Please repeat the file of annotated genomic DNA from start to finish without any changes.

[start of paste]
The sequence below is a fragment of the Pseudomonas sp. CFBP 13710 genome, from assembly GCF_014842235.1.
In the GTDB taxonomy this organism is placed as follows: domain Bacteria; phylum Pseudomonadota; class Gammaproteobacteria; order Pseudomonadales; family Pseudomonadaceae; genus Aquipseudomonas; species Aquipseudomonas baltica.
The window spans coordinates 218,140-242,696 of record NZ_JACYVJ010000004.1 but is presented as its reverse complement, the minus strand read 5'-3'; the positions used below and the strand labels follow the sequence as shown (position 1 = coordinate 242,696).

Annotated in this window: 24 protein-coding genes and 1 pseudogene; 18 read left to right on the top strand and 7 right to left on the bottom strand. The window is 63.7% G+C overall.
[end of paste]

The sequence below is a fragment of the Pseudomonas sp. CFBP 13710 genome, from assembly GCF_014842235.1.
In the GTDB taxonomy this organism is placed as follows: domain Bacteria; phylum Pseudomonadota; class Gammaproteobacteria; order Pseudomonadales; family Pseudomonadaceae; genus Aquipseudomonas; species Aquipseudomonas baltica.
The window spans coordinates 218,140-242,696 of record NZ_JACYVJ010000004.1 but is presented as its reverse complement, the minus strand read 5'-3'; the positions used below and the strand labels follow the sequence as shown (position 1 = coordinate 242,696).

Annotated in this window: 24 protein-coding genes and 1 pseudogene; 18 read left to right on the top strand and 7 right to left on the bottom strand. The window is 63.7% G+C overall.